Monday, November 8, 2010
666 the mark of the beast or Carbon?
Carbon: All Living organisms Must contain Carbon to exist on Earth as Physical Life.
The Bulding Blocks of Life.
6 neutrons, 6 protons, 6 electrons.
Once we concider how life started and what the first forms of life looked like, you can ask your self, are mammals so absolute?
OF COURSE NOT!
Reptiles, Insects and mammals all play a roll in our eco system.
All beings are one.........
It's just that simple. Earth chooses which beings will become the majority race, based upon the conditions of a given environment.
Who said Mammals are the highest form of life?
Maybe they are just a Form of Life... that exist in this time especially in other planetary systems. Hence the understanding of what we are is crutial to our future belief & existance. But all is one. And one is All.
Humans seem to look at Reptiles as scaly ugly creatures, however, if you were to have a more open mind about it, you would see remarkable designs in their skeletal structure. Not to mention their exterior design. Visual patterns can be a way to learn more about our own past of existance.
Plants, Flowers, Pine Cones, Trees ...etc... seem to exhibit.. Similar patterns to that of our native creatures here on Earth.
So I ask the question again... Who said Mammals are the highest form of life? ...... All is o1 ! ... Are we not all 1?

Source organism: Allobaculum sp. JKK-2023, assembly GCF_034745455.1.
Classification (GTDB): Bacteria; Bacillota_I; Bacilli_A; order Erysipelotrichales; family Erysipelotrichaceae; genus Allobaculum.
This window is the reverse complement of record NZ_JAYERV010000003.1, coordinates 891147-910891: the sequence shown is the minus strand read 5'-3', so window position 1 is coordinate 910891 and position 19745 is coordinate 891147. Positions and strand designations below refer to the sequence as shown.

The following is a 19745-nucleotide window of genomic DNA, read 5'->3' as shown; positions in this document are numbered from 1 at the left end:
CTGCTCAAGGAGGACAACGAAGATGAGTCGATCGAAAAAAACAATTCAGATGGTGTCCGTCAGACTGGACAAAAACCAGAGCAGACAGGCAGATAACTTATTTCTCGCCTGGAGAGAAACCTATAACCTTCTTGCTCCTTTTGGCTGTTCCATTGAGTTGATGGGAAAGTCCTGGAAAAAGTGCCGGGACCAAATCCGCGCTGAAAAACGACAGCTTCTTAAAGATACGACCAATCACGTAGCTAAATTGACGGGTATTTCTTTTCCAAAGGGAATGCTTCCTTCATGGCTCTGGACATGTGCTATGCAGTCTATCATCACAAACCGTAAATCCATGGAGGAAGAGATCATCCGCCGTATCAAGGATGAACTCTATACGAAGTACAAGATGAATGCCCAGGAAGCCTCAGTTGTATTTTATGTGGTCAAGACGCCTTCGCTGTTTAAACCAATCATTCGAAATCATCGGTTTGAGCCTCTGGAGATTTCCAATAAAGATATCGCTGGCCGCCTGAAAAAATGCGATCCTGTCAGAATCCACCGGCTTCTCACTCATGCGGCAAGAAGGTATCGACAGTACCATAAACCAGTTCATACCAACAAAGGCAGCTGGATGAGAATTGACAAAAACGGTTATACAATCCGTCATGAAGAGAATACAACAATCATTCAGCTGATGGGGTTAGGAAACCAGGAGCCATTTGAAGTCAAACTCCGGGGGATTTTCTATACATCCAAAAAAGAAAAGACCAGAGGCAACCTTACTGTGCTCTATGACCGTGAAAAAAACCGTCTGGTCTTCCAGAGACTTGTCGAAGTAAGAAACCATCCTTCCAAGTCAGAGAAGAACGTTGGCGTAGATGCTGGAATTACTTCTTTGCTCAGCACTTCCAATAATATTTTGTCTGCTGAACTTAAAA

Carbon forms the backbone of biology for all life on Earth.
Complex molecules are made up of carbon bonded with other elements, especially oxygen, hydrogen and nitrogen. It is these elements that living organisms need, among others, and carbon is able to bond with all of these because of its four valence electrons. Since no life has been observed that is not carbon-based, it is sometimes assumed in astrobiology that life elsewhere in the universe will also be carbon-based. This assumption is referred to by critics as carbon chauvinism, as it may be possible for life to form that is not based on carbon, even though it has never been observed.
In cinematic and literary science fiction, a moment when man-made machines cross from nonliving to living is often posited, this new form being the first example of non-carbon-based life. Since the advent of the microprocessor in the late 1960s, these machines are often classed as computers (or computer-guided robots) and filed under "silicon-based life", even though the silicon backing matrix of these processors is not nearly as fundamental to their operation as carbon is for "wet life".
The two most important characteristics of carbon as a basis for the chemistry of life are that it has four valence bonds and that the energy required to make or break a bond is just at an appropriate level for building molecules which are not only stable but also reactive.
The fact that carbon atoms bond readily to other carbon atoms allows for the building of arbitrarily long and complex molecules.
There are not many other elements which appear to be even promising candidates for supporting life-like behavior, but the most frequent alternative suggested is silicon. This is in the same group in the Periodic Table of elements and therefore also has four valence bonds. It also bonds to itself, but generally in the form of crystal lattices rather than long chains. However, its compounds are generally highly stable and do not support the ability to readily re-combine in different permutations in a manner that would plausibly support life-like processes.